Langston Hughes is best remembered as a prominent leader of the Harlem Renaissance. He was one of the first to write jazz poetry. He also wrote plays and short stories. He was a columnist for The Chicago Defender and wrote the iconic poem The Negro Speaks of Rivers.
Chimamanda Ngozi Adichie is a Nigerian writer and feminist. She is popular for writing novels, such as Purple Hibiscus and Half of a Yellow Sun. She is credited with popularizing African literature among a new generation of readers, especially in the United States. In 2015, she was named in Time magazine's list of 100 Most Influential People.
Chinua Achebe was a Nigerian poet, novelist, professor, and critic. Often described as Africa's greatest storyteller, Achebe is widely regarded as the father of modern African writing. He was the recipient of several awards and honors, including the Man Booker International Prize 2007. His novel Things Fall Apart is one of the most read books in Africa.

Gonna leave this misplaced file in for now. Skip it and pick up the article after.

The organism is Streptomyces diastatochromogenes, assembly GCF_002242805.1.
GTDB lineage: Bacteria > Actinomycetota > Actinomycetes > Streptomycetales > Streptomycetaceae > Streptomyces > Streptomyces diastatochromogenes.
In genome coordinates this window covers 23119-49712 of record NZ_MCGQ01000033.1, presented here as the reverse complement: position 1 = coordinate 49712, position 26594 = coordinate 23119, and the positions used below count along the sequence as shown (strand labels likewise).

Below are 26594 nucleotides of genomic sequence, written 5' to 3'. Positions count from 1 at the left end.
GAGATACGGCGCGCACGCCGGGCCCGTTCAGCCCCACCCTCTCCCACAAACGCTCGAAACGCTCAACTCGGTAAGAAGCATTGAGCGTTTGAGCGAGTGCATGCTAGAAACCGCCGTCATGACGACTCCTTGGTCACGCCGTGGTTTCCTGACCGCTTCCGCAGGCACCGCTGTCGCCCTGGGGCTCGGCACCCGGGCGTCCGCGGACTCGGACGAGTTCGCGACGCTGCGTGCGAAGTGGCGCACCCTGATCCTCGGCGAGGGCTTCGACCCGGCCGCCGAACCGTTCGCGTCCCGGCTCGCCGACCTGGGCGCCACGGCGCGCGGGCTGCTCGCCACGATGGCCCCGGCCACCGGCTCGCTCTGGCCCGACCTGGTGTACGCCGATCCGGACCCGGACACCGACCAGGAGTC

Author and poet Audre Lorde is remembered as a firebrand feminist and a champion for the LGBT community. Openly lesbian, she penned iconic volumes such as Cables to Rage and The Black Unicorn. She also recorded her 14-year struggle with cancer in The Cancer Journals and A Burst of Light.
11 Bernie Casey
Derek Walcott was a Saint Lucian playwright and poet who was honored with the 1992 Nobel Prize in Literature. He was also the recipient of several literary awards like Obie Award, Royal Society of Literature Award, OCM Bocas Prize for Caribbean Literature, and Queen's Medal for Poetry. In 2016, he was made Knight Commander of the Order of Saint Lucia.
13 Amiri Baraka
21 Claude McKay
Claude McKay was a poet who played an influential role in the Harlem Renaissance. Remembered for his work If We Must Die, a poem written in response to mob attacks on African-American communities by white Americans, McKay was named the national poet of Jamaica in 1977. For his contribution to literature, he was posthumously honored with the Order of Jamaica.